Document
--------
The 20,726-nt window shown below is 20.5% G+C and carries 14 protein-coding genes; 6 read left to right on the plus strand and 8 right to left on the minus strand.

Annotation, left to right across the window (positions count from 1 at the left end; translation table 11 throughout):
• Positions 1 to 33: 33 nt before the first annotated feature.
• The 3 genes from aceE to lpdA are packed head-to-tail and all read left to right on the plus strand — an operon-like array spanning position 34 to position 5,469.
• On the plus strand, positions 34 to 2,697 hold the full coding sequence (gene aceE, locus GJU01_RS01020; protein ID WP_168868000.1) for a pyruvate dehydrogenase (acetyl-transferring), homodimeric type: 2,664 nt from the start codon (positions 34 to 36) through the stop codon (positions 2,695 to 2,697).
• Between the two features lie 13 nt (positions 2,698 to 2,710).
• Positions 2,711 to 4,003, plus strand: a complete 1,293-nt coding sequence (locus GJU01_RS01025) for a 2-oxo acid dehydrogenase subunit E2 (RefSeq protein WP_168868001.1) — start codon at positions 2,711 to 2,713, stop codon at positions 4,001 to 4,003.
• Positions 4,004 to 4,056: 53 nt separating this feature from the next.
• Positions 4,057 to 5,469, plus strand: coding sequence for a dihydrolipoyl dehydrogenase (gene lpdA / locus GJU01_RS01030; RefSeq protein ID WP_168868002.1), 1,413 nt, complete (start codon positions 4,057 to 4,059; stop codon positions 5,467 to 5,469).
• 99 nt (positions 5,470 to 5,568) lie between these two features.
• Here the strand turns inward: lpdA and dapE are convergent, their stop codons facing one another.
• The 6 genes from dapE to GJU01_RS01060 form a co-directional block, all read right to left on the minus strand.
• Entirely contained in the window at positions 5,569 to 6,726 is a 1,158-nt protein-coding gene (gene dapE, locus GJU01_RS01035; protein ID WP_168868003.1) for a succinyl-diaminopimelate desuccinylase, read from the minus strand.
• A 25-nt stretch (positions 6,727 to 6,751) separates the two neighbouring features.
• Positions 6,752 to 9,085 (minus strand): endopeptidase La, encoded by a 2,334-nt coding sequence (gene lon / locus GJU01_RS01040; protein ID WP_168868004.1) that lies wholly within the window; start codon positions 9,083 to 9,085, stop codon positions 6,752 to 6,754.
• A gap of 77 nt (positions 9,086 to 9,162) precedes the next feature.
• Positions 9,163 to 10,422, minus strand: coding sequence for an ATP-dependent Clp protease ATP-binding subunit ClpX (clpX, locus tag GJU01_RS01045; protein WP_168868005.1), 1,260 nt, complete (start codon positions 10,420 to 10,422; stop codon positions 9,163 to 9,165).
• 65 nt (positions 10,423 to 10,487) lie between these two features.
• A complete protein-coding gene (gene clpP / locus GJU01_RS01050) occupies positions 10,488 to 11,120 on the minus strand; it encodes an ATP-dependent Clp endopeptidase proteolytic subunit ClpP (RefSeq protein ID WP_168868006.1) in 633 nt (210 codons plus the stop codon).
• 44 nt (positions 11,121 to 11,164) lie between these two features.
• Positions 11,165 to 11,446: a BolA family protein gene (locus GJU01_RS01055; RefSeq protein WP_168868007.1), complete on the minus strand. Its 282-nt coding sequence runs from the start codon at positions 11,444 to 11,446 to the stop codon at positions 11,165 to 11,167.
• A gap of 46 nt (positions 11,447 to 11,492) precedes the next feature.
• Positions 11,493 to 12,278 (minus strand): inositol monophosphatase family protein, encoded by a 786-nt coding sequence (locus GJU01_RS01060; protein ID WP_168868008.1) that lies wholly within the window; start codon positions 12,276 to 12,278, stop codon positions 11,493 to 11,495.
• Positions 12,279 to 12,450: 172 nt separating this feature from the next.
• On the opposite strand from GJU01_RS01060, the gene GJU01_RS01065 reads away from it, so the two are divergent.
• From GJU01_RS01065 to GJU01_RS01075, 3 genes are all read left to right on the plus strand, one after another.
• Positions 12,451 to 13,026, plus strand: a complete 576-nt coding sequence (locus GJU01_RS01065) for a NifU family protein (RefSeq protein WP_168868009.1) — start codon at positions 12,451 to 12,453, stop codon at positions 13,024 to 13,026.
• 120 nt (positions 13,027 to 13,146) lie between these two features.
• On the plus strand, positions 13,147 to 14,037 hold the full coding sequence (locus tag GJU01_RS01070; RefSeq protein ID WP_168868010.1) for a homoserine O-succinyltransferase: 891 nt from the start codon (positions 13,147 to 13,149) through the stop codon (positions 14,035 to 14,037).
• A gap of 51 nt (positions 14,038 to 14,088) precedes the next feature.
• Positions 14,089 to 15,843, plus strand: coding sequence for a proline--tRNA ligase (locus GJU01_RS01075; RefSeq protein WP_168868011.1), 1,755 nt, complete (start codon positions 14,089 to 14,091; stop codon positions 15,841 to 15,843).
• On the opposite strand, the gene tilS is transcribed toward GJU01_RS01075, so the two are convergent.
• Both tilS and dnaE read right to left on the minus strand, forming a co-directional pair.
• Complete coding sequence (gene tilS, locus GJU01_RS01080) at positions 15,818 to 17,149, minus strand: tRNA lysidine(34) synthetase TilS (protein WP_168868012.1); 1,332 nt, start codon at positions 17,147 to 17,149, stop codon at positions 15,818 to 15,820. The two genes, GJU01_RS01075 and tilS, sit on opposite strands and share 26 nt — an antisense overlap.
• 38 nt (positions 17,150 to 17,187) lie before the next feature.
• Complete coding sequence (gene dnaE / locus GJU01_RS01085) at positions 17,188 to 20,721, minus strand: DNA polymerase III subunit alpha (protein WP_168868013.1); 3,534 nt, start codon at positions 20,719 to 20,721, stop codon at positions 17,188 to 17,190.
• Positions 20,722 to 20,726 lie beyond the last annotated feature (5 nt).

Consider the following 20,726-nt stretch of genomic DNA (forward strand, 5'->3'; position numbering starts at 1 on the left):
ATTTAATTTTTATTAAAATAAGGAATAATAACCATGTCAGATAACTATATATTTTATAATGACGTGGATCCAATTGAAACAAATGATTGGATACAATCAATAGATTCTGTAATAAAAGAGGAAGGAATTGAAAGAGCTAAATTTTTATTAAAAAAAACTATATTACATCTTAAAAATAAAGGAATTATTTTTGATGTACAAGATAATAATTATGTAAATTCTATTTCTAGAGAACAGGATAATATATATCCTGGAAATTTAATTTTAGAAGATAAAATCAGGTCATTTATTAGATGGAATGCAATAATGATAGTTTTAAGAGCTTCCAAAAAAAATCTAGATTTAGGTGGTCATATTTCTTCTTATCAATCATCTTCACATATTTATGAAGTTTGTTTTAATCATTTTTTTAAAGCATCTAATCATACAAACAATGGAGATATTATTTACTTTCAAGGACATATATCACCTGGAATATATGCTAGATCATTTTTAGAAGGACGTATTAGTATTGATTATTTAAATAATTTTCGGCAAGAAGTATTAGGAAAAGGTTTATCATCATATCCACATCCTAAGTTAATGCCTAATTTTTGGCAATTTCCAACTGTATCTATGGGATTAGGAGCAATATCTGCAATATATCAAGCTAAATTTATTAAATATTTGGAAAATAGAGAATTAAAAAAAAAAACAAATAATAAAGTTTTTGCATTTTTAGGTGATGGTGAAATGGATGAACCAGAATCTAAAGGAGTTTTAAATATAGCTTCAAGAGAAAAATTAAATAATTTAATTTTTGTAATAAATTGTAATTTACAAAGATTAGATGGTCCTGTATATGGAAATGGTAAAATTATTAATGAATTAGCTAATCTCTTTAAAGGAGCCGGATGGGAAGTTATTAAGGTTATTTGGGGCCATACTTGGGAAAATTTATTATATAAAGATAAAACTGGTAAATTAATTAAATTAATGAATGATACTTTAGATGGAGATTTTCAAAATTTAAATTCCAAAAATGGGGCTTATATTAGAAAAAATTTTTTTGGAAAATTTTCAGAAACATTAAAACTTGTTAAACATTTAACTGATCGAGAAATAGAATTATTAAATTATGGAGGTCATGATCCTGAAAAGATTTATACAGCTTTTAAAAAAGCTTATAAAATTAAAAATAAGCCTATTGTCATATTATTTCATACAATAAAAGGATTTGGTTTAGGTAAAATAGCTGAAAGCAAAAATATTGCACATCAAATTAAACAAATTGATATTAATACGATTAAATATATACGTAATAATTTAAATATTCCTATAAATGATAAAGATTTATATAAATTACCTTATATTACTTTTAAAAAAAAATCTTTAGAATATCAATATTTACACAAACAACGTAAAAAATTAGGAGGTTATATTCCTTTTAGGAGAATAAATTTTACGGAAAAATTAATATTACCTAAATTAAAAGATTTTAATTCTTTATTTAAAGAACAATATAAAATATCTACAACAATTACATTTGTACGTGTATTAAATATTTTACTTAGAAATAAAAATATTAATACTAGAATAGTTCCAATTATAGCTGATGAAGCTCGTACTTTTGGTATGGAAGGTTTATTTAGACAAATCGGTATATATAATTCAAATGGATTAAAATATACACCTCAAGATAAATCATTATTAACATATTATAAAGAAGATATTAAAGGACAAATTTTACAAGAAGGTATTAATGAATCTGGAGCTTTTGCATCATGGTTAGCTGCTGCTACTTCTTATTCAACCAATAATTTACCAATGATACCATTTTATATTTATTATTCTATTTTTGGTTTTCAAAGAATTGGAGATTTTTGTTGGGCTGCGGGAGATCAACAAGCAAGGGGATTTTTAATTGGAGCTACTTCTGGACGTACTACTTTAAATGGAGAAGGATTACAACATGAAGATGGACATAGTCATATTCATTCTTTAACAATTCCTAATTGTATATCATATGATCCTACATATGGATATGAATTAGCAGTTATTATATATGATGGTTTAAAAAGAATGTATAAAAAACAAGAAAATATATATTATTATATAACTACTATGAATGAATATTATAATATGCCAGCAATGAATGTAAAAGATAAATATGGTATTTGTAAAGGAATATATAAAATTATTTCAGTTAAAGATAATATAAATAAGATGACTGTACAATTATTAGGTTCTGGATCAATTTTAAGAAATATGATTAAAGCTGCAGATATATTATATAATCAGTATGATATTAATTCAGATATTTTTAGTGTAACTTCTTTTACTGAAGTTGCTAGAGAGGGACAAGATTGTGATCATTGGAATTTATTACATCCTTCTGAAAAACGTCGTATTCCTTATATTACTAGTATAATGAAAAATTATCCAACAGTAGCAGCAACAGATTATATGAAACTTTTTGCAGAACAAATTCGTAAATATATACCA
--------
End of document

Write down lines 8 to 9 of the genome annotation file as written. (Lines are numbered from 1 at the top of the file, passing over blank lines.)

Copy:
• Positions 4,004 to 4,056: 53 nt separating this feature from the next.
• Positions 4,057 to 5,469, plus strand: coding sequence for a dihydrolipoyl dehydrogenase (gene lpdA / locus GJU01_RS01030; RefSeq protein ID WP_168868002.1), 1,413 nt, complete (start codon positions 4,057 to 4,059; stop codon positions 5,467 to 5,469).